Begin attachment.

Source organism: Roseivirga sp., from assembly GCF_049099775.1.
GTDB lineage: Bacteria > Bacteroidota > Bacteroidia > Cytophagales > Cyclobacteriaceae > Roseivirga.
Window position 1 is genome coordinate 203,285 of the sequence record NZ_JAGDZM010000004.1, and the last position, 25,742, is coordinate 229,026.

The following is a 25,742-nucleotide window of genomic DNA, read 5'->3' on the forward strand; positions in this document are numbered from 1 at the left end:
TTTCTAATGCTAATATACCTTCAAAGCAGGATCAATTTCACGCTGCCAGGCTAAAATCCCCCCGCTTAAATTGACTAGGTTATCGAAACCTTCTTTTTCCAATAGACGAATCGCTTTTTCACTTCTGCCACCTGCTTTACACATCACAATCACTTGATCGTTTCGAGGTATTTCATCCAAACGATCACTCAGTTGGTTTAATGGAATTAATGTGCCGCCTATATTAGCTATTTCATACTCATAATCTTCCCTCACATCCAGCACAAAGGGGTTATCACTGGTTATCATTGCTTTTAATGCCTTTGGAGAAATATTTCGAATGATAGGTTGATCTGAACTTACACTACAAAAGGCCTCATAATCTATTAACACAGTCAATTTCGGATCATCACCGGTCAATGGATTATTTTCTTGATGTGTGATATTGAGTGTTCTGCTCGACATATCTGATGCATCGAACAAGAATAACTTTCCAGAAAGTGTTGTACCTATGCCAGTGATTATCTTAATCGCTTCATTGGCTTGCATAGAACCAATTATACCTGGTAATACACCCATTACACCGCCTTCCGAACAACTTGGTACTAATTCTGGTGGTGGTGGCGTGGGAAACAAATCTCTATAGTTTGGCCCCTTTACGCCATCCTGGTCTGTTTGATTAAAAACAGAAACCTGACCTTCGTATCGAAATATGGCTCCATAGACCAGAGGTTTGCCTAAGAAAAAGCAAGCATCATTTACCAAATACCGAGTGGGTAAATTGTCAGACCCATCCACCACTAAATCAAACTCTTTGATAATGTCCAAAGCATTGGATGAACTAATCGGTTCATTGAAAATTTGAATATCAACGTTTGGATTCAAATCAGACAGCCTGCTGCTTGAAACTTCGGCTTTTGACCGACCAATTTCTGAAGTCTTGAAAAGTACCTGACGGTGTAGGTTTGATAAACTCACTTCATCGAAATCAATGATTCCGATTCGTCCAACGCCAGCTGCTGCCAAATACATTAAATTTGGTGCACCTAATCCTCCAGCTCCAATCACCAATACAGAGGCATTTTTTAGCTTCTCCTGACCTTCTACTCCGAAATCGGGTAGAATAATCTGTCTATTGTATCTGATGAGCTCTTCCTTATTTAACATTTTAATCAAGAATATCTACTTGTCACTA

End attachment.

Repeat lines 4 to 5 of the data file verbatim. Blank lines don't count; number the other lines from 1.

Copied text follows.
The following is a 25,742-nucleotide window of genomic DNA, read 5'->3' on the forward strand; positions in this document are numbered from 1 at the left end:
TTTCTAATGCTAATATACCTTCAAAGCAGGATCAATTTCACGCTGCCAGGCTAAAATCCCCCCGCTTAAATTGACTAGGTTATCGAAACCTTCTTTTTCCAATAGACGAATCGCTTTTTCACTTCTGCCACCTGCTTTACACATCACAATCACTTGATCGTTTCGAGGTATTTCATCCAAACGATCACTCAGTTGGTTTAATGGAATTAATGTGCCGCCTATATTAGCTATTTCATACTCATAATCTTCCCTCACATCCAGCACAAAGGGGTTATCACTGGTTATCATTGCTTTTAATGCCTTTGGAGAAATATTTCGAATGATAGGTTGATCTGAACTTACACTACAAAAGGCCTCATAATCTATTAACACAGTCAATTTCGGATCATCACCGGTCAATGGATTATTTTCTTGATGTGTGATATTGAGTGTTCTGCTCGACATATCTGATGCATCGAACAAGAATAACTTTCCAGAAAGTGTTGTACCTATGCCAGTGATTATCTTAATCGCTTCATTGGCTTGCATAGAACCAATTATACCTGGTAATACACCCATTACACCGCCTTCCGAACAACTTGGTACTAATTCTGGTGGTGGTGGCGTGGGAAACAAATCTCTATAGTTTGGCCCCTTTACGCCATCCTGGTCTGTTTGATTAAAAACAGAAACCTGACCTTCGTATCGAAATATGGCTCCATAGACCAGAGGTTTGCCTAAGAAAAAGCAAGCATCATTTACCAAATACCGAGTGGGTAAATTGTCAGACCCATCCACCACTAAATCAAACTCTTTGATAATGTCCAAAGCATTGGATGAACTAATCGGTTCATTGAAAATTTGAATATCAACGTTTGGATTCAAATCAGACAGCCTGCTGCTTGAAACTTCGGCTTTTGACCGACCAATTTCTGAAGTCTTGAAAAGTACCTGACGGTGTAGGTTTGATAAACTCACTTCATCGAAATCAATGATTCCGATTCGTCCAACGCCAGCTGCTGCCAAATACATTAAATTTGGTGCACCTAATCCTCCAGCTCCAATCACCAATACAGAGGCATTTTTTAGCTTCTCCTGACCTTCTACTCCGAAATCGGGTAGAATAATCTGTCTATTGTATCTGATGAGCTCTTCCTTATTTAACATTTTAATCAAGAATATCTACTTGTCACTA